Yesterday at spiritual service, I heard a woman yell out “Jesus Christ is my personal savior” as she left the building in the midst of the sermon. Now, it could have been that the sermon was being delivered by a woman that so incensed this person, but as that was apparent from the beginning, it seems unlikely. No, something tells me that when Ms. Mason declared our synonymous spiritual state with the divine and that we are therefore our own saviors, that this crossed the line.
For those unaware of my background, I grew up fundamentalist Christian, wholly sold to the system of belief that stated my intrinsic nature was sinful and an affront to the divine, redeemable only because a part of that very divine had subjected himself to torture and death for the purposes of providing an avenue for eventual reunion with him in glory. I was to believe that the innermost aspect of my being was a cesspool of spiritual deplorability, fit only for eternal destruction. For those who neither attempt to teach their children this way of thinking, unconsciously noting that to do so would lead I believe to actions on the wrong side of emotional child abuse, nor practice it themselves, acting instead that at some level they really are good people who make bad decisions because of circumstance, this focus on the supposed depraved nature of humanity may come as a surprise, albeit one with a niggling amount of internal discomfort. However, commitment to such thinking seems inevitable for purposes of consistency, if the aforementioned assumption is believed.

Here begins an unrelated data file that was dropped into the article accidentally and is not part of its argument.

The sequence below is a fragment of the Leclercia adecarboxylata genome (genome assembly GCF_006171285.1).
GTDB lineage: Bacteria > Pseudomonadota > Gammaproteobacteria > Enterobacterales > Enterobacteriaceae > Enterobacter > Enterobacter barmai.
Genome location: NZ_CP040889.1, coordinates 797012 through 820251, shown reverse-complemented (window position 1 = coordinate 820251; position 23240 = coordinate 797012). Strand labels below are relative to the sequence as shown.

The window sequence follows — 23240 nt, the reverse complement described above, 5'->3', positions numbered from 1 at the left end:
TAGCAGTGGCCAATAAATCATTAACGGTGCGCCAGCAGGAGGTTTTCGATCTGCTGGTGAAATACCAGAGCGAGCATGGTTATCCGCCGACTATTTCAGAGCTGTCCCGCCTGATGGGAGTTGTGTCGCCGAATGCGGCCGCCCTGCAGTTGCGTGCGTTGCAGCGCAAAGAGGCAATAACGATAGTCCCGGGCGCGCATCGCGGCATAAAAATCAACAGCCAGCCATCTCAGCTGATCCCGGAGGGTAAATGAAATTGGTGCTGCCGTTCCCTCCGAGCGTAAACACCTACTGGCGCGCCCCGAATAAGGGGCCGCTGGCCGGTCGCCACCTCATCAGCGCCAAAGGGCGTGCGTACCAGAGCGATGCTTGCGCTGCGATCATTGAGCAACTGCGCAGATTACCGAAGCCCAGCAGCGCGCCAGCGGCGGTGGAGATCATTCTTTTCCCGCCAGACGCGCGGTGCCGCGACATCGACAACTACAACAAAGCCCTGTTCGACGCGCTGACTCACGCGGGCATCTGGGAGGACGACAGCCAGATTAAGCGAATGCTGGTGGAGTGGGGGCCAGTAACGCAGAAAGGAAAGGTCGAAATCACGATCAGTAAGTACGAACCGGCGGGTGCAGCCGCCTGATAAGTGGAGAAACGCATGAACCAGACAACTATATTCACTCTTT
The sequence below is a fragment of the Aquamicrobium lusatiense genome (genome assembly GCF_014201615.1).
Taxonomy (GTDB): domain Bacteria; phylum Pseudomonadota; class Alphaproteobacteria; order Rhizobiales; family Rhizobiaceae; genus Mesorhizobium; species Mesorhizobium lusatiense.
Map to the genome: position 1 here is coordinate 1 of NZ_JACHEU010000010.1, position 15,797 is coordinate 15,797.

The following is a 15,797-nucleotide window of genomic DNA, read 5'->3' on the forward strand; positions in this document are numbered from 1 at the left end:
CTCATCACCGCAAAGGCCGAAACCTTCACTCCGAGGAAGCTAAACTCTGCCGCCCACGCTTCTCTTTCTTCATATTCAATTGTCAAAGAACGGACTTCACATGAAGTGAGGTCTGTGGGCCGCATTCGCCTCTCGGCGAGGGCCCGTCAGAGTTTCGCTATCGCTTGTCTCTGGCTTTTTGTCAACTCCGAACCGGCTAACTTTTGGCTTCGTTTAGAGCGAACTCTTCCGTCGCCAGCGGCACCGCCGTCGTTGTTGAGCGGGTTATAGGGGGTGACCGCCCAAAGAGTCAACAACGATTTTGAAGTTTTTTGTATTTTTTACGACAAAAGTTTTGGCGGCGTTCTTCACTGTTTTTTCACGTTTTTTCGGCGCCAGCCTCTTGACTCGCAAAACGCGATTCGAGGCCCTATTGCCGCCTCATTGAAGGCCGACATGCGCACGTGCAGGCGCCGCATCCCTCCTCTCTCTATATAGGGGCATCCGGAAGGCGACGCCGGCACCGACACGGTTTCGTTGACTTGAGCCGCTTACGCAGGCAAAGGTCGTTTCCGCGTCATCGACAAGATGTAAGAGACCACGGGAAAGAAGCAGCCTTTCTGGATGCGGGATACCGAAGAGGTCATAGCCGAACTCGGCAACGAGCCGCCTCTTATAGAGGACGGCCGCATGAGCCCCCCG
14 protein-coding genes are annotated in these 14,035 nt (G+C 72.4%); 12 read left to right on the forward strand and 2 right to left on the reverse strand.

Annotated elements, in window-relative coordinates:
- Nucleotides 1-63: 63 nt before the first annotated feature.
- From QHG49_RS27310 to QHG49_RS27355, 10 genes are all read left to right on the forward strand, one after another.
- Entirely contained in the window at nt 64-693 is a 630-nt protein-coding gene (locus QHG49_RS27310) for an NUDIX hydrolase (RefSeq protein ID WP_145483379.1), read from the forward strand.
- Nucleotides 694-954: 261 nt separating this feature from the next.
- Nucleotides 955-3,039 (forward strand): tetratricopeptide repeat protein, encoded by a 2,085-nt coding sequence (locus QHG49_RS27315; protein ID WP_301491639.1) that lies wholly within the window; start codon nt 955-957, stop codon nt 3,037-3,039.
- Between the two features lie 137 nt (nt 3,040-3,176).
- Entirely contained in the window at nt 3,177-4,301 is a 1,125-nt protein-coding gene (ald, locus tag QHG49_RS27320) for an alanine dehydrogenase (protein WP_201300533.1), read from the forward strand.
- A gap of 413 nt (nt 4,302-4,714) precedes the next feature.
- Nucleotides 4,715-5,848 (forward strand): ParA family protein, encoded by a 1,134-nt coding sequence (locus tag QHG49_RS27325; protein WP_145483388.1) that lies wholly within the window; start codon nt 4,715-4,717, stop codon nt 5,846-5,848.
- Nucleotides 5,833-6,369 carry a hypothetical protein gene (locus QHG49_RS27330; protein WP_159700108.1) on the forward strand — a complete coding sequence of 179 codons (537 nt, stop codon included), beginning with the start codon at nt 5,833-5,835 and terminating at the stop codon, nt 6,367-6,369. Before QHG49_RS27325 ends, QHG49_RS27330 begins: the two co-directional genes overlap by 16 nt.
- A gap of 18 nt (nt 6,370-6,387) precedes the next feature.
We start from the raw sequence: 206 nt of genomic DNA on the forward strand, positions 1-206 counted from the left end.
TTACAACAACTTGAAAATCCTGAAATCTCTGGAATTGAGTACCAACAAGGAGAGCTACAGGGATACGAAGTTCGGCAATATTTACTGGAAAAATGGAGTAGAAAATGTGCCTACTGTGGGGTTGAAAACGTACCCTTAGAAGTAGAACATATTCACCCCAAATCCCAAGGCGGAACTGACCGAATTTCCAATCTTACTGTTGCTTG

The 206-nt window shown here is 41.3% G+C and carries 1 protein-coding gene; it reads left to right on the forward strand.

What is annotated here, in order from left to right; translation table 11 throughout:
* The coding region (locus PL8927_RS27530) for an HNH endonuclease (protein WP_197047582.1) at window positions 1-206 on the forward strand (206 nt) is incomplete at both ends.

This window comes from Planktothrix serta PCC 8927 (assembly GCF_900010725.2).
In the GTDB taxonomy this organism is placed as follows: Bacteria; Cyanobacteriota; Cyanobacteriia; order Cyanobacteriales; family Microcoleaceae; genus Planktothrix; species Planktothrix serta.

Hearing that woman cry out reminded me of that thinking, for years now relegated to the trash-heap of ideological notions, a place reserved for any and all thoughts that at their core about taking away personal power, achievement and love. Thankfully, and entirely unbeknownst to the woman, her statement brought a smile to my face upon reflection. While she may feel a vehement desire to retain a belief in her own lack, the truth, liberating in its naturalness and all-encompassing in its focus on the interconnectivity of the universe, that we are not powerless, that salvation is not an end-goal to achieve but a current reality to more fully experience, washed over me anew.
Once one admits to the truth of spirituality, wholly natural in its home of cognitive transcendence, being an intrinsic part of the human experience, the power lies in realizing that to fill up that space is a choice we each have before us. Upbringing may instill a sense of spiritual failure, of a need to constantly pit oneself against the forces of evil running the world, of personal destruction through martyrdom as a means of indicating one’s dedication, the continuation of these beliefs are not necessary. Like the butterfly caccooning itself, so each person can withdraw within to see the beauty that makes life worth living, the power that drives each of us, despite the seemingly unlimited obstacles before us, to continue down a path that began amongst the millions of sperm seeking that egg, and, with that realization shed our thoughts of lack and spring forth to let the butterfly wings of our spirit take flight.
Yes, Jesus may be considered a savior, but in the same sense that, as a fellow human being, we all are. Practicing that understanding will lead less to verbal expulsions of outrage and more towards symphonic vibrations of joy.